Navigation Links
Devising Nano Vision for an Optical Microscope

Contrary to conventional wisdom, technology’s advance into the vanishingly small realm of molecules and atoms may not be out of sight for the venerable optical microscope, after all. In fact, research at the National Institute of Standards and Technology (NIST) suggests that a hybrid version of the optical microscope might be able to image and measure features smaller than 10 nanometers—a tiny fraction of the wavelength of visible light.

In a preliminary test of the embryonic technique, NIST scientists used violet light with a wavelength of 436 nanometers to image features as small as 40 nanometers, about five times smaller than possible with a conventional optical microscope.

Roughly speaking, such a feat is akin to picking up a solitary dime with a clumsy front-end loader. If successfully developed, the imaging technology could be readily incorporated into chip-making and other commercial-scale processes for making parts and products with nanometer-scale dimensions.

The wavelengths of light in the visible part of the spectrum greatly exceed nanoscale dimensions. Consequently, the resolution of conventional light-based imaging methods is limited to about 200 nanometers—too large to resolve the details of nanotechnology, which, by definition, are no more than half that size.

However, a newly begun, five-year research effort at NIST suggests that a novel combination of illumination, detection and computing technologies can circumvent this limitation. Success would extend the technology’s 400-year-long record as an indispensable imaging and measurement tool well into the expanding realm of nanotechnology.

Called phase-sensitive, scatter-field optical imaging, the computer-intensive technique under development at NIST uses a set of dynamically engineered light waves optimized for particular properties (such as angular orientation and polarization). How this structured illumination field—engineered differently to highlight the part icular geometry of each type of specimen—scatters after striking the target can reveal the tiniest of details.

“The scattering patterns are extremely sensitive to small changes in the shape and size of the scattering feature,?explains Rick Silver, a physicist in NIST’s Precision Engineering Division.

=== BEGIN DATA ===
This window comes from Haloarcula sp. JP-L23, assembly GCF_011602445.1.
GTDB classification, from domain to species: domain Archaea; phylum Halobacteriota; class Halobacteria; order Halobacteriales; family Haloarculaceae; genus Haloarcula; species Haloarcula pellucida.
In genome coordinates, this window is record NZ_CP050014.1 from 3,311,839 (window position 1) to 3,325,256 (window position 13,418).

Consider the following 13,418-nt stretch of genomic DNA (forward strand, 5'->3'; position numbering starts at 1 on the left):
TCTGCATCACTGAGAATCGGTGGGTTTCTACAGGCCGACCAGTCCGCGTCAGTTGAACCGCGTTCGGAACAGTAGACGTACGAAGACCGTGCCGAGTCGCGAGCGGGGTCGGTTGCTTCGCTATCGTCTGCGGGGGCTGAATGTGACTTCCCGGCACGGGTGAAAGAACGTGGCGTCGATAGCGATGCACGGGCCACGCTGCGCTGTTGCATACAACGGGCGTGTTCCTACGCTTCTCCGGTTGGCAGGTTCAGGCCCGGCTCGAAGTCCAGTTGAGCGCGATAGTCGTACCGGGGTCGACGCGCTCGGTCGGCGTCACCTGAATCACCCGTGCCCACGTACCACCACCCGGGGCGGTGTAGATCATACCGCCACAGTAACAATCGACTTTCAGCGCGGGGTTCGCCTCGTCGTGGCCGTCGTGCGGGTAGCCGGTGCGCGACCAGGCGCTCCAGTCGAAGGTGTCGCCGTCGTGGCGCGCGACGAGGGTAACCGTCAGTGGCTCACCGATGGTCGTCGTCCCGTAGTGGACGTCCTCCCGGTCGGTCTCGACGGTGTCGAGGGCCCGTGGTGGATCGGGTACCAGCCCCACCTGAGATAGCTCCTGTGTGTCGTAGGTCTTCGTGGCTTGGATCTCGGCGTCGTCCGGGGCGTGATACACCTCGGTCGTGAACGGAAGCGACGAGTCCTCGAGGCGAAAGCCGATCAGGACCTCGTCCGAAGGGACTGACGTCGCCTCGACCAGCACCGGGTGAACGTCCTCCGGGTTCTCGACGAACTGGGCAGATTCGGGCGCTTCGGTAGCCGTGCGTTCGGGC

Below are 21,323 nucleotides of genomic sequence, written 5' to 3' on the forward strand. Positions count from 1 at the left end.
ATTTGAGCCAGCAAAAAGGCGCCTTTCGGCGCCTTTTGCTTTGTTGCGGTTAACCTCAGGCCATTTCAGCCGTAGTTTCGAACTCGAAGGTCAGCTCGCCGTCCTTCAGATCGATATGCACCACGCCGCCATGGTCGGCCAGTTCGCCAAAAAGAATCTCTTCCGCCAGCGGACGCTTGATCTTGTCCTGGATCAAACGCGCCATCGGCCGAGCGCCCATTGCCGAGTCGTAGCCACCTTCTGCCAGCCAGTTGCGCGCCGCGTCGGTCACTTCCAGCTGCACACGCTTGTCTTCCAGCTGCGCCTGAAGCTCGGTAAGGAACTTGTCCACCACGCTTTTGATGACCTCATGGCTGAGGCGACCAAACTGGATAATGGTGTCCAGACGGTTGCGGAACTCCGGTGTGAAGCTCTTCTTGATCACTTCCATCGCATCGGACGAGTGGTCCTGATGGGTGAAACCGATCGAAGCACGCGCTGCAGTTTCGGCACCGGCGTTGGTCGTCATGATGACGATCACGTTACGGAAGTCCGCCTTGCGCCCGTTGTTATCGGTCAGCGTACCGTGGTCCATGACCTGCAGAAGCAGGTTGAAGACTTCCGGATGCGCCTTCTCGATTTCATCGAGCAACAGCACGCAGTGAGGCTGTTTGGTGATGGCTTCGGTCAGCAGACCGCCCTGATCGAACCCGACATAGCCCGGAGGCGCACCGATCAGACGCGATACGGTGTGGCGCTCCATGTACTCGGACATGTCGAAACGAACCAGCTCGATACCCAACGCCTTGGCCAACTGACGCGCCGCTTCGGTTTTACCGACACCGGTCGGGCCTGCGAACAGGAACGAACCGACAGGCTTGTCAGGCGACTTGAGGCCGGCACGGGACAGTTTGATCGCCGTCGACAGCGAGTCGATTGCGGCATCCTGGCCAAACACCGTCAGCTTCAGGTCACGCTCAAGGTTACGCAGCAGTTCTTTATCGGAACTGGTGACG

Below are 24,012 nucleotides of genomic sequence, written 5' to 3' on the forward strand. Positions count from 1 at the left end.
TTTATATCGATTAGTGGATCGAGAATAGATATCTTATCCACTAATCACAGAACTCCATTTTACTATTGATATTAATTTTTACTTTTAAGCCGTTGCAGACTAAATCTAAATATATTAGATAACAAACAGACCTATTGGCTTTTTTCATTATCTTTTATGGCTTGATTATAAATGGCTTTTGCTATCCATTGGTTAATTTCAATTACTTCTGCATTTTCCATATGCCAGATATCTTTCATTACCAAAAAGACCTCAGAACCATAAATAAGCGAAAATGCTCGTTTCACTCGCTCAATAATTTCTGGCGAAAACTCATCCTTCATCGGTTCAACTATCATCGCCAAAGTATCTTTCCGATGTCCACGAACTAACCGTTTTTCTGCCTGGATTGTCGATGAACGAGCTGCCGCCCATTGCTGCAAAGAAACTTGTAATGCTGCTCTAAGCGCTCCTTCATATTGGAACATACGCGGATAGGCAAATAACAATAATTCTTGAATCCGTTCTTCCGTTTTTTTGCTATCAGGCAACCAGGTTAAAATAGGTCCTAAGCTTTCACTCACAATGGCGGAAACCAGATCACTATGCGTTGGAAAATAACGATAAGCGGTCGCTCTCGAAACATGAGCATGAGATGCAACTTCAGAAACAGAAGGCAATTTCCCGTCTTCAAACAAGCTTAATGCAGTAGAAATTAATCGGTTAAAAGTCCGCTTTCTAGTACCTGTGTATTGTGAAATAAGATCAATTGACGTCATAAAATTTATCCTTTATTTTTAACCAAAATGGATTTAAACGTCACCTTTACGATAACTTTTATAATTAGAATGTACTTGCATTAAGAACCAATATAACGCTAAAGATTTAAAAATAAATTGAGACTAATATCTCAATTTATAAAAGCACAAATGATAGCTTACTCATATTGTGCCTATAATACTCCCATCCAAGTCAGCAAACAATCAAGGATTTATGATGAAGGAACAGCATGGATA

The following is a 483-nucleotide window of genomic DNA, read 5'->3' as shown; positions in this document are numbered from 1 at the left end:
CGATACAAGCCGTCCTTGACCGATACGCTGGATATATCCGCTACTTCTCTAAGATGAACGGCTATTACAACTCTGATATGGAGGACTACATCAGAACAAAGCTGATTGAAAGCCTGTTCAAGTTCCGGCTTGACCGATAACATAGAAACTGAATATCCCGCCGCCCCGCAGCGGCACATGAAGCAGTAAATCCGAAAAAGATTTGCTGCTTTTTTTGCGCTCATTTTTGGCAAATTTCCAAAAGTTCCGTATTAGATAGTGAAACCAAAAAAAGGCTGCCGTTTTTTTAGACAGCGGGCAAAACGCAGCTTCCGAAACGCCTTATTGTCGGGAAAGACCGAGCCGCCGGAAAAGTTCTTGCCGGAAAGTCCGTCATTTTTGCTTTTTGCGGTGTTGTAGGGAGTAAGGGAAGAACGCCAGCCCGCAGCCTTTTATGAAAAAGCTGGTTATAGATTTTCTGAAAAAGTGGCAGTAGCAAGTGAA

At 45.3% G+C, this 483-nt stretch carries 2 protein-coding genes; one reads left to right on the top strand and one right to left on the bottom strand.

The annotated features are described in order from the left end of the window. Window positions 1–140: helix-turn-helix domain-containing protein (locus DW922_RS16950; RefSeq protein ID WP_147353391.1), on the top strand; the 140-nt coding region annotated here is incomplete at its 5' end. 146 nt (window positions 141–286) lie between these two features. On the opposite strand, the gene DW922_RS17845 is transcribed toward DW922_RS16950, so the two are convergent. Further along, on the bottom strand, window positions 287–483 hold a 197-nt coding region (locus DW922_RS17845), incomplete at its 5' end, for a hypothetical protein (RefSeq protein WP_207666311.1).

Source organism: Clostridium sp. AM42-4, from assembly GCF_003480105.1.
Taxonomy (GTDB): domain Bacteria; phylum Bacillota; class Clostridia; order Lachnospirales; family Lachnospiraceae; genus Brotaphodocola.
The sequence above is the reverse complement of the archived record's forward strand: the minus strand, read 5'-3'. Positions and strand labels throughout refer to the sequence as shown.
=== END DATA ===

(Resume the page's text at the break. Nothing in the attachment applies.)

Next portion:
'"/>

Source:NIST Tech Beat


Related biology news :

1. Ophthalmologists Use Artificial Silicon Retina Microchip To Treat Vision Loss
Post Your Comments:
*Name:
*Comment:
*Email:


(Date:6/2/2016)... NEW YORK , June 2, 2016   The ... (Weather), is announcing Watson Ads, an industry-first capability in which ... advertising, by being able to ask questions via voice or ... Marketers have long ... with the consumer, that can be personal, relevant and valuable; ...
(Date:6/1/2016)... 1, 2016 Favorable Government Initiatives ... and Criminal Identification to Boost Global Biometrics System Market ... TechSci Research report, " Global Biometrics Market By ... and Opportunities, 2011 - 2021", the global biometrics market ... on account of growing security concerns across various end ...
(Date:5/20/2016)... , May 20, 2016  VoiceIt is ... partnership with VoicePass. By working together, ... experience.  Because VoiceIt and VoicePass take slightly different ... engines increases both security and usability. ... excitement about this new partnership. "This ...
Breaking Biology News(10 mins):
(Date:6/23/2016)... 2016   EpiBiome , a precision microbiome engineering ... debt financing from Silicon Valley Bank (SVB). The financing ... advance its drug development efforts, as well as purchase ... "SVB has been an incredible strategic partner to us ... bank would provide," said Dr. Aeron Tynes Hammack ...
(Date:6/23/2016)... (PRWEB) , ... June 23, 2016 , ... In a ... Hospital in Denmark detail how a patient who developed lymphedema after being treated for ... The results could change the paradigm for dealing with this debilitating, frequent side effect ...
(Date:6/23/2016)... 23, 2016 Andrew ... http://doi.org/10.17925/OHR.2016.12.01.22 Published recently in ... journal from touchONCOLOGY, Andrew D Zelenetz , ... cancer care is placing an increasing burden on ... biologic therapies. With the patents on many biologics ...
(Date:6/23/2016)... WI (PRWEB) , ... June 23, 2016 , ... ... focused on quality, regulatory and technical consulting, provides a free webinar ... presented on July 13, 2016 at 12pm CT at no charge. , Incomplete ...
Breaking Biology Technology: